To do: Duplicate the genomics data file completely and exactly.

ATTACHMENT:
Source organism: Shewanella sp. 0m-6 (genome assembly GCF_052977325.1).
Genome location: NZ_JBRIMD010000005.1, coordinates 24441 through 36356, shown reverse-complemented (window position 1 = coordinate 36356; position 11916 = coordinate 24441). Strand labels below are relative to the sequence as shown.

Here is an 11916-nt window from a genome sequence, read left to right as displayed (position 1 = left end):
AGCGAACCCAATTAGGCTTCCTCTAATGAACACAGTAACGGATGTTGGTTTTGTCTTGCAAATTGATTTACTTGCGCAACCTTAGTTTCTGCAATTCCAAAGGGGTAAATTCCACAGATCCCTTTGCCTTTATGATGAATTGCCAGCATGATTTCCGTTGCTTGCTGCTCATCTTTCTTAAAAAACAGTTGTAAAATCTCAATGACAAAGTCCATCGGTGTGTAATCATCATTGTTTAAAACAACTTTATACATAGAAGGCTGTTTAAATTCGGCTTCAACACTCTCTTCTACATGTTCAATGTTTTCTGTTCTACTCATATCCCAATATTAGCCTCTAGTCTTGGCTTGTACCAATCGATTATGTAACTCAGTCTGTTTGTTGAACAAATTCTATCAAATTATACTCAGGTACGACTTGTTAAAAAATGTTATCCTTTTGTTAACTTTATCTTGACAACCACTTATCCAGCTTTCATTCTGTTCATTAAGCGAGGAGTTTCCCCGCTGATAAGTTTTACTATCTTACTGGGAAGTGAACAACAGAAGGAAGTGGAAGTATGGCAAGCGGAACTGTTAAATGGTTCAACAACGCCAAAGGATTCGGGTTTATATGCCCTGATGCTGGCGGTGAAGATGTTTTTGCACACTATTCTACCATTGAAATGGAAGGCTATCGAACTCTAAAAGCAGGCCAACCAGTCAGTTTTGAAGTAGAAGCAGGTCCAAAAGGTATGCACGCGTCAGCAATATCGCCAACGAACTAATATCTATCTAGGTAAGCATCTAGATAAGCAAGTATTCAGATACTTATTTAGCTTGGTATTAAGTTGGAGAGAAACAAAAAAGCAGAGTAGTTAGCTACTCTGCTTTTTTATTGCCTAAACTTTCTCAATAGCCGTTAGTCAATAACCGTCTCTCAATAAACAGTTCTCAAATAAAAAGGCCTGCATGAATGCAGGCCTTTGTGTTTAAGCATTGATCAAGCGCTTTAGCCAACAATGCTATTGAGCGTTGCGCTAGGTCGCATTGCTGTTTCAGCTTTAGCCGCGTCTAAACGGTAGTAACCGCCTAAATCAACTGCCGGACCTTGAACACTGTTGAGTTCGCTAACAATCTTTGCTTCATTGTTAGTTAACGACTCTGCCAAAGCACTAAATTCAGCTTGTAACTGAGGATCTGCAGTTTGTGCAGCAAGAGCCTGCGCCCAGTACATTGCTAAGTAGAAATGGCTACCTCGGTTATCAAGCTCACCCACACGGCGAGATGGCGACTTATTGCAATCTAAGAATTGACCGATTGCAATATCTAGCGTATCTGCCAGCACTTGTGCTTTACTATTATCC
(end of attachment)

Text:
Source organism: Shewanella sp. 0m-6 (genome assembly GCF_052977325.1).
Genome location: NZ_JBRIMD010000005.1, coordinates 24441 through 36356, shown reverse-complemented (window position 1 = coordinate 36356; position 11916 = coordinate 24441). Strand labels below are relative to the sequence as shown.

Here is an 11916-nt window from a genome sequence, read left to right as displayed (position 1 = left end):
AGCGAACCCAATTAGGCTTCCTCTAATGAACACAGTAACGGATGTTGGTTTTGTCTTGCAAATTGATTTACTTGCGCAACCTTAGTTTCTGCAATTCCAAAGGGGTAAATTCCACAGATCCCTTTGCCTTTATGATGAATTGCCAGCATGATTTCCGTTGCTTGCTGCTCATCTTTCTTAAAAAACAGTTGTAAAATCTCAATGACAAAGTCCATCGGTGTGTAATCATCATTGTTTAAAACAACTTTATACATAGAAGGCTGTTTAAATTCGGCTTCAACACTCTCTTCTACATGTTCAATGTTTTCTGTTCTACTCATATCCCAATATTAGCCTCTAGTCTTGGCTTGTACCAATCGATTATGTAACTCAGTCTGTTTGTTGAACAAATTCTATCAAATTATACTCAGGTACGACTTGTTAAAAAATGTTATCCTTTTGTTAACTTTATCTTGACAACCACTTATCCAGCTTTCATTCTGTTCATTAAGCGAGGAGTTTCCCCGCTGATAAGTTTTACTATCTTACTGGGAAGTGAACAACAGAAGGAAGTGGAAGTATGGCAAGCGGAACTGTTAAATGGTTCAACAACGCCAAAGGATTCGGGTTTATATGCCCTGATGCTGGCGGTGAAGATGTTTTTGCACACTATTCTACCATTGAAATGGAAGGCTATCGAACTCTAAAAGCAGGCCAACCAGTCAGTTTTGAAGTAGAAGCAGGTCCAAAAGGTATGCACGCGTCAGCAATATCGCCAACGAACTAATATCTATCTAGGTAAGCATCTAGATAAGCAAGTATTCAGATACTTATTTAGCTTGGTATTAAGTTGGAGAGAAACAAAAAAGCAGAGTAGTTAGCTACTCTGCTTTTTTATTGCCTAAACTTTCTCAATAGCCGTTAGTCAATAACCGTCTCTCAATAAACAGTTCTCAAATAAAAAGGCCTGCATGAATGCAGGCCTTTGTGTTTAAGCATTGATCAAGCGCTTTAGCCAACAATGCTATTGAGCGTTGCGCTAGGTCGCATTGCTGTTTCAGCTTTAGCCGCGTCTAAACGGTAGTAACCGCCTAAATCAACTGCCGGACCTTGAACACTGTTGAGTTCGCTAACAATCTTTGCTTCATTGTTAGTTAACGACTCTGCCAAAGCACTAAATTCAGCTTGTAACTGAGGATCTGCAGTTTGTGCAGCAAGAGCCTGCGCCCAGTACATTGCTAAGTAGAAATGGCTACCTCGGTTATCAAGCTCACCCACACGGCGAGATGGCGACTTATTGCAATCTAAGAATTGACCGATTGCAATATCTAGCGTATCTGCCAGCACTTGTGCTTTACTATTATCC